U.S. appeals court blocks judge’s decision to overturn state’s assault weapons ban
A federal appeals court decided Monday to put on hold a judge’s decision to overturn California’s 30-year-old ban on assault weapons, but the legal fight could continue for months and may be decided by the U.S. Supreme Court.
In a brief order, a three-judge panel of the U.S. 9th Circuit Court of Appeals issued a stay of Judge Roger T. Benitez’s June 4 decision, in which he likened an AR-15 semiautomatic to a Swiss Army knife and called it “good for both home and battle.”
Benitez’s decision overturning the California ban gave the state 30 days to challenge the decision. The 9th Circuit, acting on a June 10 appeal filed by Atty. Gen. Rob Bonta, put Benitez’s ruling on hold pending decisions in other gun cases that are now before the court.
“This leaves our assault weapons laws in effect while appellate proceedings continue,” Bonta said in a tweet. “We won’t stop defending these life-saving laws.”
The 9th Circuit judges on the panel issuing the stay were Barry G. Silverman, an appointee of President Clinton; Jacqueline Nguyen, an Obama appointee; and Ryan D. Nelson, a Trump appointee.
The order said the stay would be in effect until the 9th Circuit ruled in another case challenging California’s assault weapons regulations. That case also has been put on hold pending a ruling in a lawsuit over California’s ban on large-capacity magazines.
An 11-judge 9th Circuit “en banc” panel is scheduled to hear arguments in that case Tuesday, and the ruling is likely to determine the future of the state’s assault weapons ban. A majority of the judges on the panel are Democratic appointees.
Benitez also was the judge who struck down the voter-approved 2016 ban on large-capacity magazines. A three-judge 9th Circuit panel upheld his decision, but the state successfully sought review by a larger en banc panel. Gov. Gavin Newsom authored the ballot measure banning the magazines when he was the state’s lieutenant governor.
Benitez, who was appointed by President George W. Bush, said the assault weapons ban unconstitutionally infringed on the rights of California gun owners and “has had no effect” on curtailing mass shootings.
California is one of seven states and Washington, D.C., that ban assault weapons. The California case is expected to go to the Supreme Court, where a majority of justices are conservative and some have been highly critical of gun regulations.
Twenty-two states, led by Arizona, which is under the 9th Circuit’s jurisdiction, asked the appeals court to uphold the order against California’s law.
“Calling modern rifles ‘assault weapons’ is a misnomer— they are most often used by law-abiding citizens for lawful purposes like personal protection or target and sport shooting,” the states argued. “There is nothing sinister about citizens keeping or bearing a modern rifle.”
Joining Arizona were Alabama, Alaska, Arkansas, Georgia, Idaho, Indiana, Kansas, Kentucky, Louisiana, Mississippi, Missouri, Montana, Nebraska, Ohio, Oklahoma, South Carolina, Tennessee, Texas, Utah, West Virginia and Wyoming.
The Firearms Policy Coalition, which challenged the assault weapons ban, criticized the 9th Circuit for putting Benitez’s decision “on ice” and choosing “government tyranny over human lives and rights.”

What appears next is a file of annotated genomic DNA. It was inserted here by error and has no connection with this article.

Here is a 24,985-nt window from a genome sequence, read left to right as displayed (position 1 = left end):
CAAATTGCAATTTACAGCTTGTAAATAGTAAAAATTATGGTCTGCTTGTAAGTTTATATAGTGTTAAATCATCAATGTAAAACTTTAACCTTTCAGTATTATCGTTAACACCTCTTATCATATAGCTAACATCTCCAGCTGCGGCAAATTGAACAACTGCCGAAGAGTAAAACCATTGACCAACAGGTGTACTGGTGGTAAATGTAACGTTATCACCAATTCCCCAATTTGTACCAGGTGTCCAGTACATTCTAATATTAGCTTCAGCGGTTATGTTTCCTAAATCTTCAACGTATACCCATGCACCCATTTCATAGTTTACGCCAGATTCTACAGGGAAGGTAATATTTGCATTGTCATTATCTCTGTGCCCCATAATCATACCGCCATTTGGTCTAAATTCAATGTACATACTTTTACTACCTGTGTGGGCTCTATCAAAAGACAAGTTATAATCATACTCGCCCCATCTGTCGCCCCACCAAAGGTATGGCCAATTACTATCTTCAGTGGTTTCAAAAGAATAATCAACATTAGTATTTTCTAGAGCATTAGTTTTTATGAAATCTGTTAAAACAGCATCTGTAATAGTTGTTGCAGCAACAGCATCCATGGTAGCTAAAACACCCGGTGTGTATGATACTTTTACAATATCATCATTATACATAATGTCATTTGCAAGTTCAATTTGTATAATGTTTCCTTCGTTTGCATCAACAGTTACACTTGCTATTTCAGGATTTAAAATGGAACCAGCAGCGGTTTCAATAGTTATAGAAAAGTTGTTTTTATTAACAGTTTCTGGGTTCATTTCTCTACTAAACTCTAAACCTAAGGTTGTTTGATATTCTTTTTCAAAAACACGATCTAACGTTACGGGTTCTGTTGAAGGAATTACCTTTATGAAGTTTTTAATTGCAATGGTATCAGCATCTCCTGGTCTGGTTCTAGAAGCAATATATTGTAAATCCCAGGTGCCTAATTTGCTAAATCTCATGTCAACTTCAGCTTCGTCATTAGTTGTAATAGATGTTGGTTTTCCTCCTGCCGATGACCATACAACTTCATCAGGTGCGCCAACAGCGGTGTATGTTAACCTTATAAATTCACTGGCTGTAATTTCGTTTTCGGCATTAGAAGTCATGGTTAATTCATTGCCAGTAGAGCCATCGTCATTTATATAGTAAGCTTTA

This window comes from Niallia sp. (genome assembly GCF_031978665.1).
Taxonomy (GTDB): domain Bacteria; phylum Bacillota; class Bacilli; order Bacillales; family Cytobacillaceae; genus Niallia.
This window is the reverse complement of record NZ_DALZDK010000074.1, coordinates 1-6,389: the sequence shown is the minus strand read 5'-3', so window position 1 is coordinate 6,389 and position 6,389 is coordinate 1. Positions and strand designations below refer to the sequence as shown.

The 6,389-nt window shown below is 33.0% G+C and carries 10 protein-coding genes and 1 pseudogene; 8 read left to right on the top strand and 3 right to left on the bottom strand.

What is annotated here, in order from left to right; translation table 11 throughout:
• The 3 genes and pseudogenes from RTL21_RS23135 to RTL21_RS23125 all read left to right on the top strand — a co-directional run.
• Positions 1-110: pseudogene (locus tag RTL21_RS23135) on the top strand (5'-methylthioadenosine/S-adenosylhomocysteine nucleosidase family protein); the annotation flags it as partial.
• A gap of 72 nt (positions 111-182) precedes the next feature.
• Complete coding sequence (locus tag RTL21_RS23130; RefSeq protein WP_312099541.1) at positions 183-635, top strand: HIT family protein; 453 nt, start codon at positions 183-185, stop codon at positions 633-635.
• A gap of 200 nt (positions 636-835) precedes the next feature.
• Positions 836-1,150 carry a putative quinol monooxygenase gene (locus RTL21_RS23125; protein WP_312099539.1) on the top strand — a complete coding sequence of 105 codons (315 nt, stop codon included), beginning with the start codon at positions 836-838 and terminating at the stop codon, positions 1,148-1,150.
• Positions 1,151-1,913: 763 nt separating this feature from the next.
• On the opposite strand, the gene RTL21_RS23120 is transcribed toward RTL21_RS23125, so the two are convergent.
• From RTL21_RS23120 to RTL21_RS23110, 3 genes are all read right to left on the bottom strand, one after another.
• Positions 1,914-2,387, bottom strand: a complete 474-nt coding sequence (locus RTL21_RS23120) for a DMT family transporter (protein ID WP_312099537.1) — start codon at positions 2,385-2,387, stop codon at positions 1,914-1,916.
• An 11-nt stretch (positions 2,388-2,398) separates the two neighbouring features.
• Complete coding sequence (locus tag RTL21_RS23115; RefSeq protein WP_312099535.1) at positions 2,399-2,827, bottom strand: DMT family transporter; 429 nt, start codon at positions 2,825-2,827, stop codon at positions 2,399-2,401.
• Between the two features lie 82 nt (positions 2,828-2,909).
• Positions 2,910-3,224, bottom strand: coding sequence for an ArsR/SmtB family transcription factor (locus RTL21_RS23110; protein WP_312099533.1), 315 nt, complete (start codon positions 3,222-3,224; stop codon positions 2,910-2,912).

“Tens of millions of Californians have suffered under the state’s unconstitutional and oppressive gun control scheme for far too long,” the group said.
Citing the threat to public safety, California appeals a federal judge’s ruling that declared the state’s ban on assault weapons unconstitutional.
California passed the ban more than 30 years ago in response to a 1989 mass shooting in a Stockton schoolyard. The shooter used an AK-47 and large-capacity magazines to kill five children.
In the appeal to the 9th Circuit, state officials said five federal appeals courts have rejected constitutional challenges to assault weapons bans.
California’s law restricts the manufacture, importation, sale and possession of rifles, pistols and shotguns defined as “assault weapons” under the state’s penal code.
Benitez, who serves in the Southern District of California, is well known for his pro-gun rulings.
His decision overturning the assault weapons ban spurred outrage across the country. Newsom, in announcing the state’s appeal, said California would never “let these weapons of war back onto our streets.”
“This is a fight California will never back down from, period,” the governor said.
Supporters of gun restrictions have worried that Benitez’s decision was part of a strategy by the gun lobby to get cases to the U.S. Supreme Court, where appointees by former President Trump are seen as sympathetic to 2nd Amendment arguments.
“A lot is on the line,” Newsom said.
California was the first state to ban assault weapons. Gov. George Deukmejian, a conservative Republican, signed the original law, which banned the manufacture and sale of about 60 models of assault weapons.
The state expanded the law several times over the following years to add a features-based definition of assault weapons to prevent gun makers from producing firearms functionally identical to the banned models.
Staff writer Patrick McGreevy contributed to this report.
The stories shaping California
Get up to speed with our Essential California newsletter, sent six days a week.
You may occasionally receive promotional content from the Los Angeles Times.